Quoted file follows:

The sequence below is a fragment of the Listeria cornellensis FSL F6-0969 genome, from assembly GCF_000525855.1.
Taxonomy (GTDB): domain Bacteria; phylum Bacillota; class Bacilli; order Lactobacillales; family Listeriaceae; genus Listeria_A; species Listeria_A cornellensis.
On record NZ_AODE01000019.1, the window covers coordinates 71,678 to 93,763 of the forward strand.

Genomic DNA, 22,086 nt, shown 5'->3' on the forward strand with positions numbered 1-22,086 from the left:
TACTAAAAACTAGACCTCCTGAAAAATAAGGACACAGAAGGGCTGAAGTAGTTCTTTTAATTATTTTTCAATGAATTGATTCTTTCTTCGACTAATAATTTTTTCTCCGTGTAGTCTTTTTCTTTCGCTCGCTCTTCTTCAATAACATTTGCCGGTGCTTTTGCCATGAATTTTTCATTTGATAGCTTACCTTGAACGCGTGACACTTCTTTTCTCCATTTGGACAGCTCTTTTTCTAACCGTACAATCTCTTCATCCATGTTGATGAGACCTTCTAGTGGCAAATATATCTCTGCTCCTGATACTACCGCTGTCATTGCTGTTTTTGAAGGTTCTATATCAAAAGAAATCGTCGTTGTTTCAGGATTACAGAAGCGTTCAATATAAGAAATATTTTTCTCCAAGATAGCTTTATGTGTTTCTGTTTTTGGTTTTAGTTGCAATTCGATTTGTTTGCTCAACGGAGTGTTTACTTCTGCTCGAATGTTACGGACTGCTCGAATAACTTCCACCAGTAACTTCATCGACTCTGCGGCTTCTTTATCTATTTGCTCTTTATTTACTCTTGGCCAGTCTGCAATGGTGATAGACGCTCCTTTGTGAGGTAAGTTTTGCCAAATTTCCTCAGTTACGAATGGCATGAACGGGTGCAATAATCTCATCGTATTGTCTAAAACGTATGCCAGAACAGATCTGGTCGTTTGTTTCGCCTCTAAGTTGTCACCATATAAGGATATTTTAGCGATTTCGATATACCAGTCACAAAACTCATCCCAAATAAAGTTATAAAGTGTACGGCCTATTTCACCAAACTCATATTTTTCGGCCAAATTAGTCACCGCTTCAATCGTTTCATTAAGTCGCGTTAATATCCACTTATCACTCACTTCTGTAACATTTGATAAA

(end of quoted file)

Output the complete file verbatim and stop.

The sequence below is a fragment of the Listeria cornellensis FSL F6-0969 genome, from assembly GCF_000525855.1.
Taxonomy (GTDB): domain Bacteria; phylum Bacillota; class Bacilli; order Lactobacillales; family Listeriaceae; genus Listeria_A; species Listeria_A cornellensis.
On record NZ_AODE01000019.1, the window covers coordinates 71,678 to 93,763 of the forward strand.

Genomic DNA, 22,086 nt, shown 5'->3' on the forward strand with positions numbered 1-22,086 from the left:
TACTAAAAACTAGACCTCCTGAAAAATAAGGACACAGAAGGGCTGAAGTAGTTCTTTTAATTATTTTTCAATGAATTGATTCTTTCTTCGACTAATAATTTTTTCTCCGTGTAGTCTTTTTCTTTCGCTCGCTCTTCTTCAATAACATTTGCCGGTGCTTTTGCCATGAATTTTTCATTTGATAGCTTACCTTGAACGCGTGACACTTCTTTTCTCCATTTGGACAGCTCTTTTTCTAACCGTACAATCTCTTCATCCATGTTGATGAGACCTTCTAGTGGCAAATATATCTCTGCTCCTGATACTACCGCTGTCATTGCTGTTTTTGAAGGTTCTATATCAAAAGAAATCGTCGTTGTTTCAGGATTACAGAAGCGTTCAATATAAGAAATATTTTTCTCCAAGATAGCTTTATGTGTTTCTGTTTTTGGTTTTAGTTGCAATTCGATTTGTTTGCTCAACGGAGTGTTTACTTCTGCTCGAATGTTACGGACTGCTCGAATAACTTCCACCAGTAACTTCATCGACTCTGCGGCTTCTTTATCTATTTGCTCTTTATTTACTCTTGGCCAGTCTGCAATGGTGATAGACGCTCCTTTGTGAGGTAAGTTTTGCCAAATTTCCTCAGTTACGAATGGCATGAACGGGTGCAATAATCTCATCGTATTGTCTAAAACGTATGCCAGAACAGATCTGGTCGTTTGTTTCGCCTCTAAGTTGTCACCATATAAGGATATTTTAGCGATTTCGATATACCAGTCACAAAACTCATCCCAAATAAAGTTATAAAGTGTACGGCCTATTTCACCAAACTCATATTTTTCGGCCAAATTAGTCACCGCTTCAATCGTTTCATTAAGTCGCGTTAATATCCACTTATCACTCACTTCTGTAACATTTGATAAA